Form an Activities Committee to Promote Your Events
By Joe Dinoffer
Successful retail merchandisers in shopping malls across the country create promotional events so often and so well that we hardly ever notice being lured into their stores. But for most of us, our event programming seldom consistently generates the kind of participation we would like.
Here are some tips to consider if you want to increase participation at your events. Keep in mind that each part of the country will always have its own specific ways to maximize participation.
Commit to a Committee
The first steps are to set your goals and get a committed group to work together to achieve them. The best people to have on your committee are enthusiastic and responsible hard-workers who are also very busy. It’s long been proven that busy people are most often the ones who get things done.
Call the group your “event committee” or “activities committee” and realize that this group will be your promotional workforce, so take good care of them. At the first meeting, offer them a free one-hour clinic with refreshments beforehand. Make them feel special and you’ll have a much greater chance of creating a highly productive group.
Set the Calendar
Work with your committee to establish an annual calendar of events. Too many tennis directors just sit down at their computers and create the annual list by themselves. Wrong approach.
Let your committee do the driving. Your job is to subtly navigate from behind the scenes. Get a commitment from each as to which events they will participate in themselves and also that they will each sign up a certain number of players.
The committee should meet monthly, always including that free clinic and refreshments. Schedule these meetings within a week after each monthly event, and limit the meeting portion of these gatherings to 30 minutes.
The three main topics are: (1) To briefly review successes and failures of the event just held and put those notes in a file for that specific event, (2) to break into subcommittees to finalize plans for the next monthly event, and (3) to discuss any other general business for the committee.
Note that these meetings must start punctually and end punctually. Get a good person to facilitate the meetings to keep them on track and focused, otherwise, they will not succeed.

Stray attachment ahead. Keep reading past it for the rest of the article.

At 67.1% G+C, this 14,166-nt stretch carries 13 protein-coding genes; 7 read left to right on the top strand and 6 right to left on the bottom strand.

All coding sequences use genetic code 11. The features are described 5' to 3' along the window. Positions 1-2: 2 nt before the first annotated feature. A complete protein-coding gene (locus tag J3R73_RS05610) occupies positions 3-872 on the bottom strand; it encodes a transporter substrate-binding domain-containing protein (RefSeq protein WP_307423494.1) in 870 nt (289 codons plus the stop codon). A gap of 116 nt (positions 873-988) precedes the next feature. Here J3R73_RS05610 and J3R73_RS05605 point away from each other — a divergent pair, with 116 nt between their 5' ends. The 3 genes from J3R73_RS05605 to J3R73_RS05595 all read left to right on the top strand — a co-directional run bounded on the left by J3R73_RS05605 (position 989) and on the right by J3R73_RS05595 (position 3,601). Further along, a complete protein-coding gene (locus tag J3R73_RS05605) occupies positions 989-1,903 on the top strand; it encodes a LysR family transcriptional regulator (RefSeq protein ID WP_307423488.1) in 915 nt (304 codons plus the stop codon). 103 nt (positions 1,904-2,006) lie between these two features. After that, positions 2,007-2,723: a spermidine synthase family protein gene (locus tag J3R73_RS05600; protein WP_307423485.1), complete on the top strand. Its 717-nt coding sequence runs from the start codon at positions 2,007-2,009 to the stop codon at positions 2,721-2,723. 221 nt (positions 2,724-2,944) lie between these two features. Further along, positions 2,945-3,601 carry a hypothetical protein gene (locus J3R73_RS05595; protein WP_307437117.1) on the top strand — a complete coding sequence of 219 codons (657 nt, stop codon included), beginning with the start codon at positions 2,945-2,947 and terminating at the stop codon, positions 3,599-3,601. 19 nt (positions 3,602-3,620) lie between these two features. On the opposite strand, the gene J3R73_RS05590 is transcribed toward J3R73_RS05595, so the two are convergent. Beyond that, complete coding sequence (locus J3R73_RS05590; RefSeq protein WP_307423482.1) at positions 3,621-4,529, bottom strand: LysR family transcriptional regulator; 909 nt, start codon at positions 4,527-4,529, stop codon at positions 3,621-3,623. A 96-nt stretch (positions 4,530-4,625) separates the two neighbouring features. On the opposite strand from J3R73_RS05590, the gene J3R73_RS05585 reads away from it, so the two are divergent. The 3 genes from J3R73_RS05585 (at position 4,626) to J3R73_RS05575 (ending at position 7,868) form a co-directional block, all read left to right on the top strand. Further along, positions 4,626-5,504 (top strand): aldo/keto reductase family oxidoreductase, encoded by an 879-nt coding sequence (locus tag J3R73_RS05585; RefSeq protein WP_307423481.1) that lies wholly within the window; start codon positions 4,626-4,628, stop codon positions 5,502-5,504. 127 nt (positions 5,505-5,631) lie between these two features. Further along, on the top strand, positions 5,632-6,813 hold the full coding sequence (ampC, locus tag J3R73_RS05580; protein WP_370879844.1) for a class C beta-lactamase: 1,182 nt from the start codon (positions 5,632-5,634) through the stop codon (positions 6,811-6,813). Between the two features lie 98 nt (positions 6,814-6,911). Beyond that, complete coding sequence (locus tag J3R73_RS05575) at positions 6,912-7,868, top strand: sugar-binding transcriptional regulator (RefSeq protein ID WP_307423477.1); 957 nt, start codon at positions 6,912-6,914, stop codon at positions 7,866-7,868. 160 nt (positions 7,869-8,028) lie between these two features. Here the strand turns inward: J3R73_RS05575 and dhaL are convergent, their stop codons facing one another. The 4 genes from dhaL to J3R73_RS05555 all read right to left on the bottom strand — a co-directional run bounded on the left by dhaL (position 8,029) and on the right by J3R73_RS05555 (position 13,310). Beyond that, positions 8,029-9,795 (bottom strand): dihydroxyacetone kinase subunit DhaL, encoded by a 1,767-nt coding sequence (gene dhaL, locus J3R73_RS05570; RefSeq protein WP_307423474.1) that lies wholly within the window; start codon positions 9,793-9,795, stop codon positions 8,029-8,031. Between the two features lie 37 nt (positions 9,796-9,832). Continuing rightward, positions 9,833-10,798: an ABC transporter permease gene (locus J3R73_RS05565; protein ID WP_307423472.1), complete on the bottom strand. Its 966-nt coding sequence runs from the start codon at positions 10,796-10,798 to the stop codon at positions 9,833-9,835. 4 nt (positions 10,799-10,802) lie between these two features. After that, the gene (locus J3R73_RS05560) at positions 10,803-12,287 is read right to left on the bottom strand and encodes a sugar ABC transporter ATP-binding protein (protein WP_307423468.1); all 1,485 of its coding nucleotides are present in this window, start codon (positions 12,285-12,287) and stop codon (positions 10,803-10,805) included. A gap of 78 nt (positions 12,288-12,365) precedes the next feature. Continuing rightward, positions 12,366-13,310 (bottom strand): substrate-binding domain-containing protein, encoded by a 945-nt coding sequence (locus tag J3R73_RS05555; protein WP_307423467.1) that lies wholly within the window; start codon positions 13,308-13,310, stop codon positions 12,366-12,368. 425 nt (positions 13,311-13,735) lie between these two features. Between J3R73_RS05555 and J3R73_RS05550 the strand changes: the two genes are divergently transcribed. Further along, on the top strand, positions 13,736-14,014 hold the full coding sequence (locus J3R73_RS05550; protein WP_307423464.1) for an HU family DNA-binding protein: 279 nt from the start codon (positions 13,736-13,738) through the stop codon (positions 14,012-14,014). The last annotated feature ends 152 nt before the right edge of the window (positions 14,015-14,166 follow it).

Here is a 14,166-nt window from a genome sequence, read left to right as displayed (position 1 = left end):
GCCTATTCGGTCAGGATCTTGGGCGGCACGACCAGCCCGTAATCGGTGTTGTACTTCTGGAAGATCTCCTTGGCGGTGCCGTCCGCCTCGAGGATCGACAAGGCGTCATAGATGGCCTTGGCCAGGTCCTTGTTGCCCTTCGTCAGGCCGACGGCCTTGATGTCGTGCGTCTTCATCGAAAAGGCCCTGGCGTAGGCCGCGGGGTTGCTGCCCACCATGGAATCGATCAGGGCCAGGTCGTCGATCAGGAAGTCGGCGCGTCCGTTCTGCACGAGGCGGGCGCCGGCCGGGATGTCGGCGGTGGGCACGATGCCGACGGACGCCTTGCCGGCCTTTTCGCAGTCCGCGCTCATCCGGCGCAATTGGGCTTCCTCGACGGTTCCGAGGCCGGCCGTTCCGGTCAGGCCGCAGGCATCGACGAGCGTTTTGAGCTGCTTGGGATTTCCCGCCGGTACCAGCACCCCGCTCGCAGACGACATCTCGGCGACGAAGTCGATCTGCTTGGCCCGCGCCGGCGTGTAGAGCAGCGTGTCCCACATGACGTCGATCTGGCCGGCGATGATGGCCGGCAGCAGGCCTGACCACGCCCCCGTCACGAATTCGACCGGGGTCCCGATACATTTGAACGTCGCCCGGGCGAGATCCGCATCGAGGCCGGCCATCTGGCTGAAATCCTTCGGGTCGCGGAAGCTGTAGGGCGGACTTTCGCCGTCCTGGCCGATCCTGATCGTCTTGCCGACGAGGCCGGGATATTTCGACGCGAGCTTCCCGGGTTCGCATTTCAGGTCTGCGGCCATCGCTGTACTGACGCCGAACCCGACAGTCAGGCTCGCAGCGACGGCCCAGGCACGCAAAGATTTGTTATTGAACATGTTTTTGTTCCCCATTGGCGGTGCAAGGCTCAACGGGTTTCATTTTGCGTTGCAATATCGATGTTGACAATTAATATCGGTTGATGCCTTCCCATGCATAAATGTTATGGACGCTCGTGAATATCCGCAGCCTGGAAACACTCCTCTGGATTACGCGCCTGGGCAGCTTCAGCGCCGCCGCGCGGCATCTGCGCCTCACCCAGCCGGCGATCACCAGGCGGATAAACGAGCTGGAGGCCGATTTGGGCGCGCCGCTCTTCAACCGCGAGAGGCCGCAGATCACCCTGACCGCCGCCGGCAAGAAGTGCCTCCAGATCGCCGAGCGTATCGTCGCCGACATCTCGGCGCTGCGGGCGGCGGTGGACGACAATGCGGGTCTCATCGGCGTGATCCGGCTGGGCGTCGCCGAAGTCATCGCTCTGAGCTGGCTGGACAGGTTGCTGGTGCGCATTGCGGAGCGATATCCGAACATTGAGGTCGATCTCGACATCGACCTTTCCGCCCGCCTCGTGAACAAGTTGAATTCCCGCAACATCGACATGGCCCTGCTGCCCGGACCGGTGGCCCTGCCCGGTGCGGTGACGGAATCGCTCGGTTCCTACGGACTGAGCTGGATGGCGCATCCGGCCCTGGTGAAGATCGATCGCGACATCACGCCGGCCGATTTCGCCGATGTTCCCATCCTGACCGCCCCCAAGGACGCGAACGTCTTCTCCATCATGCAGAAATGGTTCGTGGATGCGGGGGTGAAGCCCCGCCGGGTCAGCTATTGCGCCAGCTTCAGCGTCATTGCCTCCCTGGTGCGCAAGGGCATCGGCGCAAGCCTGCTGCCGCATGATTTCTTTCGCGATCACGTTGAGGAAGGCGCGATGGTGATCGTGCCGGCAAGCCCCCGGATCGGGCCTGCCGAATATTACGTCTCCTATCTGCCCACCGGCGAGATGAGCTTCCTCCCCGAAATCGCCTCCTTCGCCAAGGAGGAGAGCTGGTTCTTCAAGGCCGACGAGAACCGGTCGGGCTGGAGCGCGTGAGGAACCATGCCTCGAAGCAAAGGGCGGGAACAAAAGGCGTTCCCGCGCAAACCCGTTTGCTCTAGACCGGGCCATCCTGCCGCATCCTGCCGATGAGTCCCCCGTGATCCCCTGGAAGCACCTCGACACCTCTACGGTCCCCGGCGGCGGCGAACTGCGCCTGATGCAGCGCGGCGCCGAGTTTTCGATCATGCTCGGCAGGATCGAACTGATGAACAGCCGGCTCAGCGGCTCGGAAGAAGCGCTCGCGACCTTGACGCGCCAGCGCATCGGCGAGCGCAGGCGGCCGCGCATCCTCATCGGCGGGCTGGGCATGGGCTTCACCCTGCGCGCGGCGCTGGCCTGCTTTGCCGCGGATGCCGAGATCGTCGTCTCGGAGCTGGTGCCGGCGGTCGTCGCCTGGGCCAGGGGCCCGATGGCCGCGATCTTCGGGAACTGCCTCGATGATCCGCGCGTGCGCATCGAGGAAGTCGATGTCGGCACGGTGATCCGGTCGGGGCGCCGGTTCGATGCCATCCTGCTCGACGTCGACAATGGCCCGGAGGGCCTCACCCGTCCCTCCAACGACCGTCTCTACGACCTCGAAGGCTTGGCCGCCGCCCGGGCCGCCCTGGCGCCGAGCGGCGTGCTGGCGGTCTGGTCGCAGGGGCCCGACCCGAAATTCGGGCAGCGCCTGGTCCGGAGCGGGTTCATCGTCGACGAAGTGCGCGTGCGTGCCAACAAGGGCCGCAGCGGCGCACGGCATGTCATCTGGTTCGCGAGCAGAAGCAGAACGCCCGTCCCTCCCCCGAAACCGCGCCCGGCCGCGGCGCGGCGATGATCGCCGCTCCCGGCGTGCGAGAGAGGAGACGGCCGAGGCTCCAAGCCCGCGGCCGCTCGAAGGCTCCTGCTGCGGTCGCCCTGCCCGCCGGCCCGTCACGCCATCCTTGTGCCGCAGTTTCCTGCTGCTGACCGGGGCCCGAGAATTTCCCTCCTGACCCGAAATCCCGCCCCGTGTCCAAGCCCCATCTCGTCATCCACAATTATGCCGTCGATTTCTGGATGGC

Timelines are Time-Tested
To stay organized and focused, set up promotional timelines for all events. For example, at three months ahead, list the event in your club newsletter, on your website, and on your bulletin board. Insert a flier of upcoming events into all pro-shop purchases and mailings.
Two months ahead, post a sign-up sheet and start it off with your own committee members who are committed to participate. Have each of them commit to sign up four more players each. One month ahead get all the details together in your monthly committee meeting.
Share Income Proportionately
This can be touchy and tricky. As manager or tennis director, you need to maintain a global view in order to keep your committee active and motivated.
The two extremes are the “one-man show,” where the tennis director does everything without the help of any committees and takes in all the revenues from entry fees. The other extreme is where the players or members do everything. Guess which one always has the largest participation? The member-run programs, of course.
Your goal should be to support your committee by doing the work they don’t have the time or desire to do. We won’t cover the potential details here, but you will get a feel for your duties very quickly. It all depends on the strength of your committee. After all, the strongest tennis event programming in the U.S. is run largely or entirely by volunteers. Look at the history of the USTA or Atlanta’s renowned ALTA.
The bottom line? At your facility, be generous with your members. You should earn an appropriate percentage of the income, but make sure there is never a perception from your committee that you are making too much money off an event they are organizing.
What they do with their share of the proceeds is up to them. A few ideas are: (1) Start an emergency fund for a member who may face a personal crisis. (2) Start a scholarship fund for promising juniors to get more private or group lessons. (3) Buy a new ball machine or backboard for the club.
Recognize your Committee
While all these ideas sound good on paper, this is where they will stay unless you take the first step. And remember — while initiating a committee and getting it started takes effort, the real trick is maintaining it year after year. You need to see the long-term goal of maintaining your committee as the key to its success.
And, of course, make the journey fun for your committee members and enjoyable for yourself. If you have fun, your chances of success increase tremendously.
See all articles by Joe Dinoffer
About the Author
Joe Dinoffer is a Master Professional for both the PTR and USPTA. He speaks frequently at national and international tennis teacher workshops as a member of both the HEAD Penn and Reebok National Speaker's Bureaus. He is president of Oncourt Offcourt Inc. and has written 16 books and produced more than 30 instructional videos.